Norwegian Cuts Some Transatlantic Routes Due to 737 MAX Grounding

Photo: Norwegian

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Norwegian, a low-cost airline and the largest carrier in Norway, is cutting six transatlantic routes from Dublin, Cork and Shannon to the US and Canada effective 15 September, 2019.

The airline has 18 Boeing 737 MAX aircraft which should have been used on transatlantic flights. With new single-aisle planes of longer range the airline was strongly determined  to take a bite of a lucrative transatlantic flights’ market.

Until the grounding happened and long uncertainty about the future made the airline carry out a revision of its operations and from the growth strategy move to profitability.

According to the airline, the decision came as the result of thorough review of its transatlantic operations between Ireland and North America. Six above-mentioned routes appeared to be “no longer commercially viable”.

The airline was actively using replacement aircraft to cover the routes, however, “as the return to service date for the 737 MAX remains uncertain, this solution is unsustainable”, adds Matthew Wood, SVP Long-Haul Commercial at Norwegian.

Customers of the airline will be offered other services of Norwegian or offered full refunds in case they no longer want to travel.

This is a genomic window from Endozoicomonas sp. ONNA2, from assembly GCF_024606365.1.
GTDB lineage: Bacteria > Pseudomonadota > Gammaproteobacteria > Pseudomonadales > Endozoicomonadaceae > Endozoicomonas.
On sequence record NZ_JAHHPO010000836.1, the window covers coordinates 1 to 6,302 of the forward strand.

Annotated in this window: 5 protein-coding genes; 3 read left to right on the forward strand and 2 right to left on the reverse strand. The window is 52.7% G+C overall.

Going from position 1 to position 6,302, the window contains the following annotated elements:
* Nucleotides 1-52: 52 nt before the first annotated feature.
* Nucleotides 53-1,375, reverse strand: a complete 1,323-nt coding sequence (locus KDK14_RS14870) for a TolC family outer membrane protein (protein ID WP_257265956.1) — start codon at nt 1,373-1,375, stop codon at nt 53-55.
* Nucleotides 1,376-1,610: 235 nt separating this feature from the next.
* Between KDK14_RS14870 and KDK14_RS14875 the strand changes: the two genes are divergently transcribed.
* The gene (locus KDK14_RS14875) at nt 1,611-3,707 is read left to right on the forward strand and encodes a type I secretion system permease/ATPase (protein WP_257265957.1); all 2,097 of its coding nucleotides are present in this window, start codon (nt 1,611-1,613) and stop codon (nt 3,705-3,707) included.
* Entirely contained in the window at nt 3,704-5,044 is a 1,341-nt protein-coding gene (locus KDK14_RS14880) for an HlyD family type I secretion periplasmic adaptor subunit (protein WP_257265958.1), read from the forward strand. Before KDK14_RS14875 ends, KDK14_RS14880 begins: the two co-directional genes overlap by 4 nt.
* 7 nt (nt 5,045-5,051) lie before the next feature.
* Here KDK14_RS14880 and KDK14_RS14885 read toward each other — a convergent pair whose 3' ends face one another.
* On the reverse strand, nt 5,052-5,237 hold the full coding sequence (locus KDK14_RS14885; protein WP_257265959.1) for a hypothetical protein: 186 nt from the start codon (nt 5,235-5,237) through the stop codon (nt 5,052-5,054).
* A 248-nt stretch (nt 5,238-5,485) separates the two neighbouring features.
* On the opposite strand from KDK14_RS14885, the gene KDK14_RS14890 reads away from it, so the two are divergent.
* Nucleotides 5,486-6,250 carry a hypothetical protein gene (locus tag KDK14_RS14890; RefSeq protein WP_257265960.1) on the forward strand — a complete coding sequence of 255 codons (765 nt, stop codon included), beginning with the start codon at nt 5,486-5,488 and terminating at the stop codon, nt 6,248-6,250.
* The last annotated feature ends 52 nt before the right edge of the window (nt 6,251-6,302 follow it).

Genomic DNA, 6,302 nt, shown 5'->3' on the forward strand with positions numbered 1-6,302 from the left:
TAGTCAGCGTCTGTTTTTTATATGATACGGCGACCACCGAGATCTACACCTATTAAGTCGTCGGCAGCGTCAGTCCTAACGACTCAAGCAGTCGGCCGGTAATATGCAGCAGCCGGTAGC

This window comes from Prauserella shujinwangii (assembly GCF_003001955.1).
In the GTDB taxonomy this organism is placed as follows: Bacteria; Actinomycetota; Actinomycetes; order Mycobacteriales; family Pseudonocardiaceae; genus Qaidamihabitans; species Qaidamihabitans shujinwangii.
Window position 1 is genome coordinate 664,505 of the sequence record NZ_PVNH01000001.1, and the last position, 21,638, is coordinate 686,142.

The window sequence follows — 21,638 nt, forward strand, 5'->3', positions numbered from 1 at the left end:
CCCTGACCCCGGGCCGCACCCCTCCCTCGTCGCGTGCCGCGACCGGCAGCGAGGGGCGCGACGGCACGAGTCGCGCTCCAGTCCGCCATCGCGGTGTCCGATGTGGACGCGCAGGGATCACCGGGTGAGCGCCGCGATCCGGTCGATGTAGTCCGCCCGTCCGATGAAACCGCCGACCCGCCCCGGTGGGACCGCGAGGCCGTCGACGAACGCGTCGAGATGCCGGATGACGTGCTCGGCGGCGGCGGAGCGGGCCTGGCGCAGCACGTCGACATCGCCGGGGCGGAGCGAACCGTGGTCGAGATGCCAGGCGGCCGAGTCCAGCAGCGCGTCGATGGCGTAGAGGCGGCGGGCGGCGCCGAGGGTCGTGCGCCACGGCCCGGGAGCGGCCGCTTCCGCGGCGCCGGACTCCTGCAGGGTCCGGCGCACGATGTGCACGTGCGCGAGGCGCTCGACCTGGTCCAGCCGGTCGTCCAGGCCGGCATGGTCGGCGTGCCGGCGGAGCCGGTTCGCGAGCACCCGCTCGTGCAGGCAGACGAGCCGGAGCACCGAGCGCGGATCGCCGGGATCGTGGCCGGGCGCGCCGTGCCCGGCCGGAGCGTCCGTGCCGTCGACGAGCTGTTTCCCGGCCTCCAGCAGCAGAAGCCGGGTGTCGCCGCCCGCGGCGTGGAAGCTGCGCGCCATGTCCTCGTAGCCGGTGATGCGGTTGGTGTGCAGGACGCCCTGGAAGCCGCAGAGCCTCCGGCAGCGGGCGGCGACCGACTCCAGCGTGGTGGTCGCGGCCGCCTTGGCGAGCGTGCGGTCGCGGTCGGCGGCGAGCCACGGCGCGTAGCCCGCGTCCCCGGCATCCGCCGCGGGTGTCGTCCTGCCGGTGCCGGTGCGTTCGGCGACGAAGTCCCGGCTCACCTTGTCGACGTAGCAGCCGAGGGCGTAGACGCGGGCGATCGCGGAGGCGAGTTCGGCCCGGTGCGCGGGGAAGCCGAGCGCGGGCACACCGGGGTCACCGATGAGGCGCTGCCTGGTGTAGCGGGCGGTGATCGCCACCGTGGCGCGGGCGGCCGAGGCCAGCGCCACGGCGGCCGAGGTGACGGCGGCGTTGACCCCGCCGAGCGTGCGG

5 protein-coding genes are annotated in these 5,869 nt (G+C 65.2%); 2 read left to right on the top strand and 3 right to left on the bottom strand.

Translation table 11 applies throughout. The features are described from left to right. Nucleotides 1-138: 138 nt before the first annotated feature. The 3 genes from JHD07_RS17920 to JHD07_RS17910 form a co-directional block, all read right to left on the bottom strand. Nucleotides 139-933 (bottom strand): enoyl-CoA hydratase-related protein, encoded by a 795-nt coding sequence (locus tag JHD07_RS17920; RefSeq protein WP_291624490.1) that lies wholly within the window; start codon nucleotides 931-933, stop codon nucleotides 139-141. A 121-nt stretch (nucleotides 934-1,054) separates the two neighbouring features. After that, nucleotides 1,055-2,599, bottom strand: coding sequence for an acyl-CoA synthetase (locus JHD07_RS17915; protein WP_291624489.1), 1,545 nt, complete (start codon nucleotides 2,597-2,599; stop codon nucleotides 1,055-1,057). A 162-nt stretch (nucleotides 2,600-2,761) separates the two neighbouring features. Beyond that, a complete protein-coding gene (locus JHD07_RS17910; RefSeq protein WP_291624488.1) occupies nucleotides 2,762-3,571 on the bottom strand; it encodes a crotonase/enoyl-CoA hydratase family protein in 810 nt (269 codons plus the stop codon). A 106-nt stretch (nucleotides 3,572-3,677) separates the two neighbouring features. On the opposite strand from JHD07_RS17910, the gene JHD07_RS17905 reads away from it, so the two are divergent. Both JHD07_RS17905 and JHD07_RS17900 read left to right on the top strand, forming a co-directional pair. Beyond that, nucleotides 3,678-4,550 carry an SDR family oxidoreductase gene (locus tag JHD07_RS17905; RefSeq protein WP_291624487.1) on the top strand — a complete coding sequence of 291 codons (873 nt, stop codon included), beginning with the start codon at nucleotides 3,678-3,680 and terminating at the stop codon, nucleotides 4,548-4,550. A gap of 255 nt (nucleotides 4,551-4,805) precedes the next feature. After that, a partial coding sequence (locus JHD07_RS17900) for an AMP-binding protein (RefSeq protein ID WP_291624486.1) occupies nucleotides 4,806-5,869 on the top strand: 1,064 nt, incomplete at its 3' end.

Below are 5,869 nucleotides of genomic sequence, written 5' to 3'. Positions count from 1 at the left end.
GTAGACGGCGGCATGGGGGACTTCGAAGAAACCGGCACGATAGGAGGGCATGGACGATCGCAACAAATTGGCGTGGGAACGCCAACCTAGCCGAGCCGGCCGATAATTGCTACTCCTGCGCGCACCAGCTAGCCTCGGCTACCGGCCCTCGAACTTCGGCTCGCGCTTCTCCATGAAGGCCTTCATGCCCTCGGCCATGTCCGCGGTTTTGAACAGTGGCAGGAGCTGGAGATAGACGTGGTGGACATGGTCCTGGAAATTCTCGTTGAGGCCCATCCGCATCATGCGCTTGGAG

The airline confirmed that these changes will not affect its Dublin-based administrative employees. With flight and cabin crews the situation seems to be a bit more complicated, although Norwegian said it is actively working to ensure that “redundancies remain a last resort”.

Transatlantic Race

Norwegian is a third biggest low-cost carrier in Europe which made its name mostly for low-cost transatlantic flights that it launched from the UK in 2014. Last year the airline was growing at an amazing pace: 35 new routes, 2,000 new staff and 37+ million passengers carried.

However, such growth resulted in the expense of profits as in 2018 Norwegian lost £135 million amid increasing fuel costs, tough competition and technical problems with the engines of Boeing 787 aircraft.